There are two ways I know of to change attitude. Both first require that you make a conscious decision to change. One method is to change your behavior, which when it works well, eventually in turn changes your attitude. For example, you can find one good thing that has come from your loss each day or week. Write it down. You can review your relationships with people and find one that is now better because of the pain you share or the conversations you have had. You can pray to be enlightened about any gifts that might spring forth from your little one's short life and you can open up your heart to notice them when they come.
Or you can focus your attitude on starting your day open to the gifts. Talk to yourself, remembering that you want to focus a little time today on those gifts. Write yourself a note on your mirror or someplace else--attitude: seek gifts. When you feel you are getting too down (remember there is nothing wrong with wallowing, but if you have had enough at any moment, do something else), look up, think up, think rainbow, think about how your dear one has changed you, her mother (or father) forever!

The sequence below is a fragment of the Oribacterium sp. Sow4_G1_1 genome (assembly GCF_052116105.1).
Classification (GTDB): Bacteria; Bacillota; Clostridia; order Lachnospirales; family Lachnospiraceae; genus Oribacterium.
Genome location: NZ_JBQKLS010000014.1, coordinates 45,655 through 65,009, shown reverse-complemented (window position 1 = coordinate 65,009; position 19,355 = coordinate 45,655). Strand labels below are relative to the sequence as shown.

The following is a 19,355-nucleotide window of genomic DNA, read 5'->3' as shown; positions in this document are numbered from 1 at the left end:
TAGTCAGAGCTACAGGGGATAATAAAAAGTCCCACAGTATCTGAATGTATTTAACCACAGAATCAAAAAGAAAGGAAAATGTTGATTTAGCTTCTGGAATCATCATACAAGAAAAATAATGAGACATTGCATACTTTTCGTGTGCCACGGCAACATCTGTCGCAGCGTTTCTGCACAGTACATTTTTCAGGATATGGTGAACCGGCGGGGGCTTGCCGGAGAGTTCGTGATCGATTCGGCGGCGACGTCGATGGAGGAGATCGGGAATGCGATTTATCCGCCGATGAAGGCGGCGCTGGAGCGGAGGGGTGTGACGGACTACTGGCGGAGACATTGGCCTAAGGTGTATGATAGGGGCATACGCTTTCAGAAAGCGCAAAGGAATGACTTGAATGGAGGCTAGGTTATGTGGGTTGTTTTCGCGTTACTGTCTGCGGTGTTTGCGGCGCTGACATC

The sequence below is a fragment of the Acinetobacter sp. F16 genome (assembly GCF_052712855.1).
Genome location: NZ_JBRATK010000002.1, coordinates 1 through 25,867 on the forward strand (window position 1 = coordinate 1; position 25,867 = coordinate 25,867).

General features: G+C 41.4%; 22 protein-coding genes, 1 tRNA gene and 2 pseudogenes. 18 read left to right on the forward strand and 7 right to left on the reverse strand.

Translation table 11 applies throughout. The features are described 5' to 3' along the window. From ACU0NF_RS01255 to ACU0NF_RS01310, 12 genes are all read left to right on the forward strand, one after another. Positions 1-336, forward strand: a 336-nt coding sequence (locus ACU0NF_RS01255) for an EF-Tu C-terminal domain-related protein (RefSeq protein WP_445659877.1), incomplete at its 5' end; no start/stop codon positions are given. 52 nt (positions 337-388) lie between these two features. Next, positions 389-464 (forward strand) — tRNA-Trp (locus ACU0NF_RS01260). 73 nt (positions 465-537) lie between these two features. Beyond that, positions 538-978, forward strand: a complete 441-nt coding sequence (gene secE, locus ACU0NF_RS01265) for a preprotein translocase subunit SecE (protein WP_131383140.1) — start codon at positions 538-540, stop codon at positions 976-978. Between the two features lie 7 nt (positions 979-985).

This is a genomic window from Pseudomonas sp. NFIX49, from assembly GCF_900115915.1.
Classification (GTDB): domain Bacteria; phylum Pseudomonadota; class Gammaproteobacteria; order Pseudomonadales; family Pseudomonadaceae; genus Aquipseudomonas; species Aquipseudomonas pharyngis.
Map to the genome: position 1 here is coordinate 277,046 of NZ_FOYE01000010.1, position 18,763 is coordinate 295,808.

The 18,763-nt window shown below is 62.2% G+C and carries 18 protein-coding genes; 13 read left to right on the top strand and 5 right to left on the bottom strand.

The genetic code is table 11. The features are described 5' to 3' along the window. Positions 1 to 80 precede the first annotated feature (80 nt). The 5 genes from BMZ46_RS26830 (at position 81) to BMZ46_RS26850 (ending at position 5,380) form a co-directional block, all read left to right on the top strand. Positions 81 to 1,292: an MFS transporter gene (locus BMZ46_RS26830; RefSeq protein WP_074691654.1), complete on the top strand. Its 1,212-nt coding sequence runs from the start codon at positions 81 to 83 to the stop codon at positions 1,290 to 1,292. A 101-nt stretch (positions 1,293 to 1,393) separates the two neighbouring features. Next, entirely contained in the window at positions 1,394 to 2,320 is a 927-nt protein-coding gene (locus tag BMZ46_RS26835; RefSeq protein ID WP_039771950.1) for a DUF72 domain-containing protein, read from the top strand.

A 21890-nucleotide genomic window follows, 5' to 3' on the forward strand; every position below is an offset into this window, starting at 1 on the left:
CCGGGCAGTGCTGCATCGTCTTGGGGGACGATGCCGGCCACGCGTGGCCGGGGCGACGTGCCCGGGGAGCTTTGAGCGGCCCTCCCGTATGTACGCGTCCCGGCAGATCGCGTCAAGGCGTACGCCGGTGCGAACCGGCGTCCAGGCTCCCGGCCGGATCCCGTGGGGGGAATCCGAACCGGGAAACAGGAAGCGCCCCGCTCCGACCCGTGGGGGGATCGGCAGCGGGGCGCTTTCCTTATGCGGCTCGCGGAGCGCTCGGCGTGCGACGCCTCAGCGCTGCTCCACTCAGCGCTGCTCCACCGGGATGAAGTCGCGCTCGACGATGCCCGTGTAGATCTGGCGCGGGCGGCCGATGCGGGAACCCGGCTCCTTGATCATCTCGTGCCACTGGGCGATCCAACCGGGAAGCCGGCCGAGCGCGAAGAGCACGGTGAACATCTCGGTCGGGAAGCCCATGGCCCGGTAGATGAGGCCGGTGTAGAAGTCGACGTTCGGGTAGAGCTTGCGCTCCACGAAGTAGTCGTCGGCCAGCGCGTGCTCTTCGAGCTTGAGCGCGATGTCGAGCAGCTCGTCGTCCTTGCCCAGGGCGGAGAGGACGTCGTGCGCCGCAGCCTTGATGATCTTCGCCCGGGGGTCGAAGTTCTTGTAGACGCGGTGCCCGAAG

Attitude changing takes work. If you decide you want to give this a try, then do it because you want to, not for or because of someone else. Then jump in by changing your behaviors, even for a few minutes each day. You'll be surprised how it can grow beyond a few minutes. Or practice a little self talk about your attitude; tell yourself you can be open to these gifts. Search for them and you will find them, when you are ready to find them. That I can almost guarantee.
Blessings, Sherokee Ilse
On a personal note. I spend much time these days being thankful for the many, many gifts I have received because of the death of my sweet babies. I have met so many wonderful people and I parent my living sons differently being more acutely aware of how precious and short life can be. I have grown in my willingness to reach out to others, even total strangers, in their pain and I think I take more time to enjoy sunsets and flowers more. Does that mean I don't still have down times and sad memories? Of course I do, but they are now, and have been for years, surrounded with gratefulness and thankfulness. I am different now; I have found a new normal. You, too, can find this if you choose and work at it. The key is what do you wish? And what is your attitude?
StorkNet Member Responses:
From Paige: I have been thinking about this for awhile and think I have come to the conclusion that I am grateful.